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Cirrus Bay - The Search For Joy CD (album) cover

THE SEARCH FOR JOY

Cirrus Bay

 

Neo-Prog

3.54 | 59 ratings

From Progarchives.com, the ultimate progressive rock music website

lazland
Prog Reviewer
2 stars The Search For Joy, the fourth release by American outfit, Cirrus Bay is, if you believe the ratings and reviews given thus far, a masterpiece of progressive rock. Indispensable. Right up there in the list of incredible albums released in not just 2014, but all time.

This is why, I believe, our ratings and review system here on Prog Archives really needs to be taken with a massive pinch of salt, and why, also, people who frequent this place for some time tend to filter in and out their "trusted reviewers" when deciding whether to part with hard earned cash for a new slab of music.

I have broken with my normal rule for reviewing this one, my normal rule being that I have either purchased an album, or been provided with a copy by the band to review. I am listening to this via Bandcamp as I write.

So, I went to said site, expecting to have my mind blown away. It is safe for you, dear reader, to assume from my tone that I will not be parting with the $7USD price asked for there on that venerable location.

Does that mean this is an appalling work? Well, no. It is just nowhere as good as those (obvious) friends of the band who have taken the time to rate and review would have us believe.

The music is a clear attempt to provide the atmosphere and structure of pastoral Genesis and Renaissance. Anisha Norflet, who provides the bulk of lead vocals, has a pleasant enough voice, if slightly monotone in parts. Project founder Bill Gillham can clearly play his varying guitars, keys, wind, and string, but, the electric guitars especially, leave me rather cold. It is just not particularly original, with Hackett and Howe flashes especially abounding. Likewise, one man rhythm section, Mark Blasco, can play, but not in such a manner as to make me sit up and take notice. There is a viola in there, apparently, but is rather lost in the mix, I am afraid, for most of the proceedings.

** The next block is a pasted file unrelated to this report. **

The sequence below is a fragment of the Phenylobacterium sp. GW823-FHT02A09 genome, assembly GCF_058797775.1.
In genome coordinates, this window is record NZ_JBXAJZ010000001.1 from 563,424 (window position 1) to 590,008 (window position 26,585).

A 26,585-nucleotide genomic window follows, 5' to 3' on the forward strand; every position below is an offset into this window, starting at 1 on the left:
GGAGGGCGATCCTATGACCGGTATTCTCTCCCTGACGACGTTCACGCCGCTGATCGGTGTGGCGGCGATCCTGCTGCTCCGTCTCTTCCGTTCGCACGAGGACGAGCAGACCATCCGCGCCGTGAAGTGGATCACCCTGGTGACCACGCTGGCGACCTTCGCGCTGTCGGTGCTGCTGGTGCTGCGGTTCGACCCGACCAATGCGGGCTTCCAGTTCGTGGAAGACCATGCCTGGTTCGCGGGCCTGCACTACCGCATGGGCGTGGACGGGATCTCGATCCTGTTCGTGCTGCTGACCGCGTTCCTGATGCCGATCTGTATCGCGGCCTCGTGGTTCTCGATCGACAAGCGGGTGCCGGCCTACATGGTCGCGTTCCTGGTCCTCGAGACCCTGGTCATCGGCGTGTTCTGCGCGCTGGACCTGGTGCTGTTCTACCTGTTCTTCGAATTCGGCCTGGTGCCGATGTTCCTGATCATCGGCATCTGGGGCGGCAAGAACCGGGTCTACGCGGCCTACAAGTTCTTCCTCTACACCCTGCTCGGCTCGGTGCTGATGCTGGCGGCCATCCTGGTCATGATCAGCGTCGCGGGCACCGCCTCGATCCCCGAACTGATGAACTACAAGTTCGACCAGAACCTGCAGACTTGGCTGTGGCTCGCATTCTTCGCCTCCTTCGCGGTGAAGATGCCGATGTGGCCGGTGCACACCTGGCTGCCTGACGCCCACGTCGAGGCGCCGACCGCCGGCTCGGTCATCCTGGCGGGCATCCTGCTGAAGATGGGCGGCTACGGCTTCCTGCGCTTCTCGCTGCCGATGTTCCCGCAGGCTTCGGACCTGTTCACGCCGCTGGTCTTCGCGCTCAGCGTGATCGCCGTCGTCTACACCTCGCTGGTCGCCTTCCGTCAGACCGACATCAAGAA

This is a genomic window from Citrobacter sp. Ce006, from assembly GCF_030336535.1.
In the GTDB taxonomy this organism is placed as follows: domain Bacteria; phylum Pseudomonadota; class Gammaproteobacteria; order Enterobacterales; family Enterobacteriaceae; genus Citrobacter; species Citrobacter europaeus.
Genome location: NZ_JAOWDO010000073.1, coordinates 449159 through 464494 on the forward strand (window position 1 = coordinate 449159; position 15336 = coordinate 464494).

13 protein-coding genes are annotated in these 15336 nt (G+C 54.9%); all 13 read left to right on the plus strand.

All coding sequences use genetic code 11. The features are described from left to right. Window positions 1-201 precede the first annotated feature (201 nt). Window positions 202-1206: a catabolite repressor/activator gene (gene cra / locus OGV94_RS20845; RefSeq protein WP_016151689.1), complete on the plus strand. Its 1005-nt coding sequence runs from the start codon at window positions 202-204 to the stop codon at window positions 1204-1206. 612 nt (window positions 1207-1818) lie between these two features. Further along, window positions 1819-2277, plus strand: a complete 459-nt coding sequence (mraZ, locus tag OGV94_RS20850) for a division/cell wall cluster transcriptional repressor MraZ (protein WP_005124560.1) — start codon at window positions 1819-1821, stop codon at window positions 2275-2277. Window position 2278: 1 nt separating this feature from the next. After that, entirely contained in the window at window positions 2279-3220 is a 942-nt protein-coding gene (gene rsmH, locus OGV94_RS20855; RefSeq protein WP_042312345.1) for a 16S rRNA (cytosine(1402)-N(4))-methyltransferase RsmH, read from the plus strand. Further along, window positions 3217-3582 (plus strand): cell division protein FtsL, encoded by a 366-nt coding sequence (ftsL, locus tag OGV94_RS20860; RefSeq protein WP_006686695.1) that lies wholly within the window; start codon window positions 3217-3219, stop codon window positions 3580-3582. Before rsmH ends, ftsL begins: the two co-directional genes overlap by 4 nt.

Also, I rather loathe it when a band tries to be just that little bit TOO clever, with a change in tempo or key simply to prove one's prog credentials. A good case in point here is A Door Into Yesterday, a track which started off as a very pleasing instrumental, but, half way in, has the most horrendous change from symphonic pastures to appalling, jazzy, noodlings. Quite what was being thought of here is beyond me, because I really rather liked the start (and the very end, a reprise of what came at the start).

There is, of course, another key to masterpiece. Without an exceptionally produced work, I cannot see for the life of me how a listening experience can be anything but a slight disappointment. In this case, it is more than slight, because the production is simply not that good.

The Search For Joy is a pleasant enough way to spend an hour idling away at home whilst the other half watches some tv, but an essential listening experience? Sorry, no.

Whilst I hate to be disparaging to any act we have here, and Cirrus Joy are most certainly an honest and earnest act, I cannot award this as anything more than an album which would appeal to those who simply must own all of this type of music. There is, of course, quite a bit of it out there, so deep pockets will be required.

lazland | 2/5 |

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